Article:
I have changed the title in the hope of attracting the attention of someone who knows about the history of set theory as well as intuitionistic logic:

Who was the first to state the definition of **well-foundedness** intuitionistically as the **induction scheme**?

$$ \forall \phi.\quad\frac{\forall x.(\forall y. y\prec x\Rightarrow \phi y)\Rightarrow \phi x}{\forall x.\phi x} $$

While I'm here, are the following historically correct?

Euclid's

*Elements*Book VII Proposition 31 (the Euclidean algorithm for prime factorisation) says that an infinite descending sequence is impossible amongst the natural numbers.What other forms of induction and recursion were stated before the 17th century?

Fermat, Pascal and Wallace in the 1650s stated induction in the form of the base case and induction step.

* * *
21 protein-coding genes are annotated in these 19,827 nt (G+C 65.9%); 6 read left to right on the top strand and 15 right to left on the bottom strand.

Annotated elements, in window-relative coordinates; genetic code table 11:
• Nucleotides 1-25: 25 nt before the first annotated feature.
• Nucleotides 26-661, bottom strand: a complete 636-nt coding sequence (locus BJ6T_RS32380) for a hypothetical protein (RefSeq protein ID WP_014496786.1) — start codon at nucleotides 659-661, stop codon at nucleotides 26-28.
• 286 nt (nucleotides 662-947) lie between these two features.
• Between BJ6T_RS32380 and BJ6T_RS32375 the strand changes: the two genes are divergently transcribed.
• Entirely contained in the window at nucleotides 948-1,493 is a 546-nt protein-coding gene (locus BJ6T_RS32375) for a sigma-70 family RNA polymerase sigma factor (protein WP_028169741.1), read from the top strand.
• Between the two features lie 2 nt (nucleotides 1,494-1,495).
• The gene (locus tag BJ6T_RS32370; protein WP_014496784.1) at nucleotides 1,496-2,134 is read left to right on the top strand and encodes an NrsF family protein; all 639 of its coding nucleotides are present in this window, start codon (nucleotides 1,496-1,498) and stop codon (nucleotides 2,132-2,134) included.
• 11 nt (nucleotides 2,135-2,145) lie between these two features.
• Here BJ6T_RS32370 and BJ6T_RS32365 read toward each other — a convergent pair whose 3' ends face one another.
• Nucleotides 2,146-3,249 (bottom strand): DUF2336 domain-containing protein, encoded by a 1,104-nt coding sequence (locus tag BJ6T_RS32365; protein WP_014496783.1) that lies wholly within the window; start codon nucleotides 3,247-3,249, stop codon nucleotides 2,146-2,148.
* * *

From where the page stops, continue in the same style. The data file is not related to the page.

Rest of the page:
Cantor 1897 (earlier?) proved that, for any two well ordered sets, one is uniquely equivalent to an initial segment of the other.

Mirimanoff 1917 was the first to recognise the importance of the absence of infinite descending sequences in the consistency of set theory.

von Neumann 1925 proposed the first version of the axiom of foundation, that the system of set theory is the minimal one.

Zermelo 1930 first asserted the axiom of foundation as the lack of infinite descending sequence of elements.

Zermelo 1935 was the first to study well-foundedness in the abstract, as a tool for proof theory.

von Neumann 1928 was the first to prove the recursion theorem for ordinals.

I am currently working on the categorical reformulation of von Neumann's recursion theorem, for well founded coalgebras: http://www.paultaylor.eu/ordinals This includes the full bibliographical details of the above references.

I can read French and Italian reasonably fluently, but unfortunately not German.

Even some guesses would be appreciated!